Increase Security in AWS without Rearchitecting your Applications - Part 3: Wednesday Afternoon

It is a good thing you took a lunch break!  This morning was busy on the F5 side, and now we'll dive into AWS. 

Deploy a Gateway Load Balancer

AWS Gateway Load Balancers are similar to other AWS Load Balancers.  They are EC2 constructs and use a target group. This target group will be based on the IP Addressee(s) of our SSLO Eth1 interface.   Let's look at the creation of a Gateway Load Balancer. Navigate to EC2 > Load Balancers > Gateway Load Balancers and deploy a GWLB to our Security VPC (across AZ LB should be enabled)

If you have not already created a target group, you will need to do so.  The target group uses the self IP and runs its health monitor outside of the tunnel.

On SSLO there is a port 80 virtual server listing on the same IP as used in the target group and responds to the health probes.

AWS GWLB can operate in IPv4 or dual stack IPv6.  The same geneve tunnel configuration we covered on Wednesday morning will work with both (and the addition of IPv6 configuration on BIG-IP virtual servers)) and has been validated against single security appliance use cases (Adv. WAF).  There is no reason to think that it would not work with SSLO.

Prior to use our GWLB needs to be published as an Endpoint Service. To create a VPC Endpoint Service navigate to VPC Endpoint Services > Create and follow the prompts selecting the name of your GWLB and other related information.


Application VPCs require VPC Endpoints. To create a VPC Endpoint you will need to navigate to VPC > Endpoint > create.   You will use the "other" category and the name of the GWLB endpoint service.

You will repeat this per AZ for a GWLB endpoint.  In the image below you can see two VPC Endpoints named GWLB-VPCE-MainVPC reflecting this requirement.

In summary the objects we need to bring VPC endpoint online for a protected VPC looks like this:

Once the VPC Endpoints are created in your application VPC you will need to update the route tables as necessary. 

Application VPC Traffic Flow

Every organization is interested in protecting one or more applications, and they could be in multiple VPCs. These Application VPCs provide the networks where we will use to intercept the traffic and inspect it via our security services.  An application VPC will generally have a structure along the following lines.  1 or more subnet(s) per Availability Zone for ELB, NLB endpoints.  1 or more subnets per AZ for application workloads such as EC2, EKS, etc.  One or more subnets to place service objects Transit Gateway attachments and other internal endpoints such as S3 and EC2.   To insert our security services we will need to create 1 subnet per AZ for the GWLB endpoint  (it should be on a different subnet from TGW endpoints).  If your goal is to inspect internet sourced/bound traffic this subnet will need to be in route table connected to an IGW.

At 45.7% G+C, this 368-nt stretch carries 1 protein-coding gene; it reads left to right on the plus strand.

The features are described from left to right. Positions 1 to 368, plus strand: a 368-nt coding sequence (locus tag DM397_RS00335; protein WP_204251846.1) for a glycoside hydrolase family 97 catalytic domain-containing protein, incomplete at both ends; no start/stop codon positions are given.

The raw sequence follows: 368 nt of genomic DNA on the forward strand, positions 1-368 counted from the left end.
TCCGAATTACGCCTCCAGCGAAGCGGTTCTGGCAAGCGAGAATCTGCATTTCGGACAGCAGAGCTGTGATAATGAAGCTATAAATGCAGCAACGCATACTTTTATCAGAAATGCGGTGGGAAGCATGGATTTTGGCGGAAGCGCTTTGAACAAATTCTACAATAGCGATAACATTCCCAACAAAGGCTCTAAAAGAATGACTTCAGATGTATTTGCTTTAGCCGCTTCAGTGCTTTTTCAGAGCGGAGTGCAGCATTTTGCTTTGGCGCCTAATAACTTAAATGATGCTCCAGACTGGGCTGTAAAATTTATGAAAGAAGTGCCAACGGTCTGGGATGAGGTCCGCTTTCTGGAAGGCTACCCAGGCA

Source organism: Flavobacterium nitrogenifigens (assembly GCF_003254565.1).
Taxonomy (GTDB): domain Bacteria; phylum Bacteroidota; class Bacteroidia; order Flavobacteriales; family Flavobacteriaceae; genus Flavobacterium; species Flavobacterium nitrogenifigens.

If we look at the ingress flow, we see that traffic enters our environment from a gateway (or ENI) and the route table intercepts the traffic sending it to a GWLB Endpoint in the application VPC.  By using the route table construct we can insert security services between network endpoints.  In the example below we have a solid black line representing the request and response from an internet source client and a dotted line that represents the request and response between two internal resources.

In the above diagram I would like to discuss a nuance.  Traditionally in AWS a public subnet is one that is in a route table with an IGW and a default route to the IGW.  In our topology we have instances and ELB endpoints that have mapped, and functional EIPs assigned to them but they are on a subnet and in a route table that points to the VPCE as the default route and does not have an IGW attached to it.  Above the compute public subnet is aligned to the second description.

Examples form my lab

Public Route Table – this hosts my ENIs for the GWLB service, an IGW and a default route for internet access.

Ingress Route Table – This has an Edge association with my IGW and steers traffic from the IGW to my “public” subnets for my applications such as instances and ELBs to the VPC endpoints.  There are not any subnets associated with this route table.

AZ Route Tables that my associated application subnets are associated with. If will have one per AZ.  These are all nearly identical except the VPC Endpoints used for the default route changes.